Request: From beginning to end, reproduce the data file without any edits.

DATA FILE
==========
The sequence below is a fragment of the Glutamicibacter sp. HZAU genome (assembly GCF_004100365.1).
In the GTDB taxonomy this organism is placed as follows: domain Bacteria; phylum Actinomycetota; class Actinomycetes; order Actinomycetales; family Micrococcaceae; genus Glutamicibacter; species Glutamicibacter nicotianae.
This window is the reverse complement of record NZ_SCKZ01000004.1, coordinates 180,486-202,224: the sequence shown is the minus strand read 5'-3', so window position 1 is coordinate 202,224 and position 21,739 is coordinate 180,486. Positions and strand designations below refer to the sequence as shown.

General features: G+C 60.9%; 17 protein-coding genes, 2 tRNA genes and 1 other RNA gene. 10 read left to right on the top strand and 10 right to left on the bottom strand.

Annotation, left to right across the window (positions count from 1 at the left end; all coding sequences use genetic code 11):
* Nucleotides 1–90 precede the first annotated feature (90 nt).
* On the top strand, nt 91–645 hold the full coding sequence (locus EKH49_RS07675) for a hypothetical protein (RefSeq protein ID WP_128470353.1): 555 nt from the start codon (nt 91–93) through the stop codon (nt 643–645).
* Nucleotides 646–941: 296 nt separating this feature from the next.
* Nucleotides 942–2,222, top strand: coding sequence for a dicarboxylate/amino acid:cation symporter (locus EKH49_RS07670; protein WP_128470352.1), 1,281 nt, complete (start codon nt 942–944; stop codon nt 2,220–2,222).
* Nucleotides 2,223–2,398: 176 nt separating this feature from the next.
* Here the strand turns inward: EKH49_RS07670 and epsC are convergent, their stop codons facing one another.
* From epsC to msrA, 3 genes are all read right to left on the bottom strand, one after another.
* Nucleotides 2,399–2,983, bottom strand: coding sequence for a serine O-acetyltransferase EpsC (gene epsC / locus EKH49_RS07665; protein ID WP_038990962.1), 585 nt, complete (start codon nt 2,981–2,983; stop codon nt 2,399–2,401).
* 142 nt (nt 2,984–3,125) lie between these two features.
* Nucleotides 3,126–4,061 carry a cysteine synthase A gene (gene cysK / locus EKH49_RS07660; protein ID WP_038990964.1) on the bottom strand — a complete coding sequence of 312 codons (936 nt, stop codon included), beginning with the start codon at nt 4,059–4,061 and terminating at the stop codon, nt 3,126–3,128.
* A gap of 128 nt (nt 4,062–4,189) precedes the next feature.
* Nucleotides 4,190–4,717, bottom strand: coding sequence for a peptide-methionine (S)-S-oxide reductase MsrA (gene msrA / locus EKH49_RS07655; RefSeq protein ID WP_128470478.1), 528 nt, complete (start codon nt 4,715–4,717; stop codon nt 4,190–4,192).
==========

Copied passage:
The sequence below is a fragment of the Glutamicibacter sp. HZAU genome (assembly GCF_004100365.1).
In the GTDB taxonomy this organism is placed as follows: domain Bacteria; phylum Actinomycetota; class Actinomycetes; order Actinomycetales; family Micrococcaceae; genus Glutamicibacter; species Glutamicibacter nicotianae.
This window is the reverse complement of record NZ_SCKZ01000004.1, coordinates 180,486-202,224: the sequence shown is the minus strand read 5'-3', so window position 1 is coordinate 202,224 and position 21,739 is coordinate 180,486. Positions and strand designations below refer to the sequence as shown.

General features: G+C 60.9%; 17 protein-coding genes, 2 tRNA genes and 1 other RNA gene. 10 read left to right on the top strand and 10 right to left on the bottom strand.

Annotation, left to right across the window (positions count from 1 at the left end; all coding sequences use genetic code 11):
* Nucleotides 1–90 precede the first annotated feature (90 nt).
* On the top strand, nt 91–645 hold the full coding sequence (locus EKH49_RS07675) for a hypothetical protein (RefSeq protein ID WP_128470353.1): 555 nt from the start codon (nt 91–93) through the stop codon (nt 643–645).
* Nucleotides 646–941: 296 nt separating this feature from the next.
* Nucleotides 942–2,222, top strand: coding sequence for a dicarboxylate/amino acid:cation symporter (locus EKH49_RS07670; protein WP_128470352.1), 1,281 nt, complete (start codon nt 942–944; stop codon nt 2,220–2,222).
* Nucleotides 2,223–2,398: 176 nt separating this feature from the next.
* Here the strand turns inward: EKH49_RS07670 and epsC are convergent, their stop codons facing one another.
* From epsC to msrA, 3 genes are all read right to left on the bottom strand, one after another.
* Nucleotides 2,399–2,983, bottom strand: coding sequence for a serine O-acetyltransferase EpsC (gene epsC / locus EKH49_RS07665; protein ID WP_038990962.1), 585 nt, complete (start codon nt 2,981–2,983; stop codon nt 2,399–2,401).
* 142 nt (nt 2,984–3,125) lie between these two features.
* Nucleotides 3,126–4,061 carry a cysteine synthase A gene (gene cysK / locus EKH49_RS07660; protein ID WP_038990964.1) on the bottom strand — a complete coding sequence of 312 codons (936 nt, stop codon included), beginning with the start codon at nt 4,059–4,061 and terminating at the stop codon, nt 3,126–3,128.
* A gap of 128 nt (nt 4,062–4,189) precedes the next feature.
* Nucleotides 4,190–4,717, bottom strand: coding sequence for a peptide-methionine (S)-S-oxide reductase MsrA (gene msrA / locus EKH49_RS07655; RefSeq protein ID WP_128470478.1), 528 nt, complete (start codon nt 4,715–4,717; stop codon nt 4,190–4,192).